Humor at Home
Listening to my children
and sharing ideas and observations with them has helped their
language development. It strengthens our relationship and creates
by Grace Witwer Housholder
Several years ago a family bought their
first computer and printer. When their little boy saw the printer
operate for the first time, he exclaimed, "We're rich! Now
we can print our own money!"
I always smile when I think of
that because I think of how we mothers who work at home use our
computers to make money. If only it were as easy as printing
As a journalist, doing my job
at home when the children came along was relatively easy, thanks,
in large part, to computers. Computers speed and improve my work.
Equally important, they connect me with the outside world and
help prevent the loneliness that can mar the stay-at-home experience.
As the mother of four, I have
been a part-time, home-basednewspaper reporter/feature writer
since our first child was born in 1979. (I got my first laptop
computer in the early 1980s.)
Before I was a parent, I never
dreamed my journalistic skill of careful listening would help
my parenting skills. As my children began to talk, I delighted
in their first phrases, their honest and innocent observations
and their attempts to explain the world around them.
Listening to my children and
sharing ideas and observations with them has helped their language
development. It strengthens our relationship and creates wonderful
Although I delight in the funny
and heart-warming things my kids say, I quickly found that if
I didn't write them down I would forget them. I soon created
quite a collection, and I decided to share the best stories with
My "Funny Kids" column
became very popular. We love children's humor because it's honest
and innocent. Kids look at the world through different eyes than
we do. They are literal and creative at the same time.
For example, one mother told
her son to wash his hands after playing with the contents of
his piggy bank. "Money is about the dirtiest thing you can
touch," she said. After mulling that over, the little boy
asked his dad, "Is that why they call people filthy rich?"
The other night, Paul, 10, started
reading "Mr. Popper's Penguins" out loud to me. All
of a sudden he stopped and said, with deep concern:
"Mom, I have a question.
Do they kill penguins for their tuxedoes?"
I laughed out loud, and he looked
at me in surprise. "I don't even get my own jokes!"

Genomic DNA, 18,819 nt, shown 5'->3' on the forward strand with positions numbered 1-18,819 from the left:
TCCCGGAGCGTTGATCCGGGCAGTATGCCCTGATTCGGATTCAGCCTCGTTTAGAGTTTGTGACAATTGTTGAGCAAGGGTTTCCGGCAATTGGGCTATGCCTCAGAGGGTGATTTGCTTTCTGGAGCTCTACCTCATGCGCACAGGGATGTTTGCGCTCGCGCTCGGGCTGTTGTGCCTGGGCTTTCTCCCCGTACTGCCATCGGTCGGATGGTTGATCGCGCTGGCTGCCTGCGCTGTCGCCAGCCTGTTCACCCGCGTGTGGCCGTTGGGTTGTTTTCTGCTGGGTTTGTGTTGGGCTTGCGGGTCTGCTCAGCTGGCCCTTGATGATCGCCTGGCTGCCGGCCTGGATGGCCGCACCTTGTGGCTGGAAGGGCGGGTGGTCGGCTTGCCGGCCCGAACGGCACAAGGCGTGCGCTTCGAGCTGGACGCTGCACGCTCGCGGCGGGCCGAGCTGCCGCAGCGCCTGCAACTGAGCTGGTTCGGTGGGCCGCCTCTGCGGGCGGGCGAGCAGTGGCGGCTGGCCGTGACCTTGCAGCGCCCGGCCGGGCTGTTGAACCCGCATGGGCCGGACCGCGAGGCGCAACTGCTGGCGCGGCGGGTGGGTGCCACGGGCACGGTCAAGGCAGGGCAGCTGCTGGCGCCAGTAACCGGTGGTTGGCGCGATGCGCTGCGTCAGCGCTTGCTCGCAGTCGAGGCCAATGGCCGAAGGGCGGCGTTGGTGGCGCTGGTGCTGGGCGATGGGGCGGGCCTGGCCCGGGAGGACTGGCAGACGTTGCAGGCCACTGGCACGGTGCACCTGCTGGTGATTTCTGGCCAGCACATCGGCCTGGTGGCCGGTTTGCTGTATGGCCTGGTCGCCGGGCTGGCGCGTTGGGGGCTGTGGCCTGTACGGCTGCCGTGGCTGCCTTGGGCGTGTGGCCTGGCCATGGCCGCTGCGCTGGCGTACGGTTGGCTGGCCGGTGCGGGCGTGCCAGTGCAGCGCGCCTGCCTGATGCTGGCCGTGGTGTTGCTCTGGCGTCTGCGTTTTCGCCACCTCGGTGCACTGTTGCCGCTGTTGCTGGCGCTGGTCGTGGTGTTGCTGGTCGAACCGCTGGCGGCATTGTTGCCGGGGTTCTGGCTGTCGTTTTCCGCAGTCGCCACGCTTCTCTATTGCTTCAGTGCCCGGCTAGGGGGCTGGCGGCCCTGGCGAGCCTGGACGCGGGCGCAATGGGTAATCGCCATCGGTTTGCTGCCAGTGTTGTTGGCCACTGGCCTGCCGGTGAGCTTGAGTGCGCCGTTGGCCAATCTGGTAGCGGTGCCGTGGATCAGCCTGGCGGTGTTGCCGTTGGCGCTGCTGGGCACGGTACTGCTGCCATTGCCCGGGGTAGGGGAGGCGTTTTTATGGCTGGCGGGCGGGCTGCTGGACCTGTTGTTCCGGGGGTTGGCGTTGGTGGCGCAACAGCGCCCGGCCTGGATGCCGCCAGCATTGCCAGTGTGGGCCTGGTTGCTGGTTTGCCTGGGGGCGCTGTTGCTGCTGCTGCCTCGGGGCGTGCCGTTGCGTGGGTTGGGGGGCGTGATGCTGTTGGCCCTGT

he said later, still trying to figure out why I had laughed at
his serious question.
I assured him that it wasn't
a foolish question. It was just that he had surprised me. Even
though we often find our children's comments humorous, it is
so important that we treat our children with respect and not
make them hesitant to share their thoughts or questions.
My first "Funny Kids"
column appeared nearly 10 years ago. I now have several thousand
stories because of the generosity of families across the nation.
The best stories appear in my books called "The Funny Things
Kids Say Will Brighten Any Day." The third book in the series
comes out later this year.
In the introduction to my upcoming
book, I tell about an amazing discovery I made shortly after
my first book came out in 1994. As we were going through my grandmother's
possessions when she moved to a nursing home, we found a journal
that her mother, Grace Osburn, had kept. (I was named after her.)
Great-Grandmother Grace had crammed a small book full of the
funny things my dad and his sister had said.
One of my favorites was when
my dad was about four. He had been told not to put any more water
in the radiator, but he kept on until it ran over.
My grandmother (his mom) told
him that if he had listened to her, it would not have run over.
"I know you are more intelligent and older and more clever
and have had more experience," he told his mom. "But
I know a good many things that you have forgotten!"
How very true! As we listen to
our children, and hold them, and treasure their sticky hugs,
we need to realize how much we can benefit by looking at the
world through their eyes!
If you'd like to read recent
"Funny Kids" stories from readers, share some of your
own stories or learn about my books, visit the Funny Kids Project
homepage at http://www.noblecan.org/~tghous.
Yes, working at home has many
benefits. There's no commute, we can work in our bathrobe, we
can set our own hours and our kids get to see how a parent makes
money -- but not by printing it from the computer!
Of course, they'll never appreciate
all we do until they are grown up and on their own. I'll never
forget the day our youngest left for the first day of first grade.
As he walked down the sidewalk, he turned around and yelled loud
enough for the whole neighborhood to hear:
"'Bye, Mom! Have a nice
- Grace Housholder, an EP
to four children and an award-winning journalist, has been collecting
the funny things kids say for the past ten years. She prints
the stories in her weekly newspaper column, and selects the best
ones for her books entitled "The Funny Things Kids Say Will
Brighten Any Day" (Vols. 1-3). Come visit the Funny
Kids Project to learn more about it and enjoy a few more